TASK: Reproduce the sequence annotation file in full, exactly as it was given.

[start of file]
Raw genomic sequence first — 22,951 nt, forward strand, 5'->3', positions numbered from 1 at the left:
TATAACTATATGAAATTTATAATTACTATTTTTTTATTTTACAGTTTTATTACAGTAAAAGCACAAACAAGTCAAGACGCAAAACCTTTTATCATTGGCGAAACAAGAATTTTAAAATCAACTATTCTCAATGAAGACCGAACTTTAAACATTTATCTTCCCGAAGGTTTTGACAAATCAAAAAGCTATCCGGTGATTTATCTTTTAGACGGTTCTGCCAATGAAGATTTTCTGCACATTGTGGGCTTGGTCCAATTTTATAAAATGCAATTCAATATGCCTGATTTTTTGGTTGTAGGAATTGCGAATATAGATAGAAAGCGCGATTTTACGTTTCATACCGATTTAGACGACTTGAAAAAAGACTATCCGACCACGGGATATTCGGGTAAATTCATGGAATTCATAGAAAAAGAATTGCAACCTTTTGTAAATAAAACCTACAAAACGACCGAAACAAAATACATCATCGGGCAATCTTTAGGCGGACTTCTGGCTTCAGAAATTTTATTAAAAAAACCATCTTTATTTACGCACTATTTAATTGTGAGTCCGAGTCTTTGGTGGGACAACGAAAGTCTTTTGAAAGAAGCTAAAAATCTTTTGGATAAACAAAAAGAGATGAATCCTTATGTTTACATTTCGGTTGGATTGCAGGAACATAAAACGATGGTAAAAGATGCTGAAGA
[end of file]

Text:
Raw genomic sequence first — 22,951 nt, forward strand, 5'->3', positions numbered from 1 at the left:
TATAACTATATGAAATTTATAATTACTATTTTTTTATTTTACAGTTTTATTACAGTAAAAGCACAAACAAGTCAAGACGCAAAACCTTTTATCATTGGCGAAACAAGAATTTTAAAATCAACTATTCTCAATGAAGACCGAACTTTAAACATTTATCTTCCCGAAGGTTTTGACAAATCAAAAAGCTATCCGGTGATTTATCTTTTAGACGGTTCTGCCAATGAAGATTTTCTGCACATTGTGGGCTTGGTCCAATTTTATAAAATGCAATTCAATATGCCTGATTTTTTGGTTGTAGGAATTGCGAATATAGATAGAAAGCGCGATTTTACGTTTCATACCGATTTAGACGACTTGAAAAAAGACTATCCGACCACGGGATATTCGGGTAAATTCATGGAATTCATAGAAAAAGAATTGCAACCTTTTGTAAATAAAACCTACAAAACGACCGAAACAAAATACATCATCGGGCAATCTTTAGGCGGACTTCTGGCTTCAGAAATTTTATTAAAAAAACCATCTTTATTTACGCACTATTTAATTGTGAGTCCGAGTCTTTGGTGGGACAACGAAAGTCTTTTGAAAGAAGCTAAAAATCTTTTGGATAAACAAAAAGAGATGAATCCTTATGTTTACATTTCGGTTGGATTGCAGGAACATAAAACGATGGTAAAAGATGCTGAAGA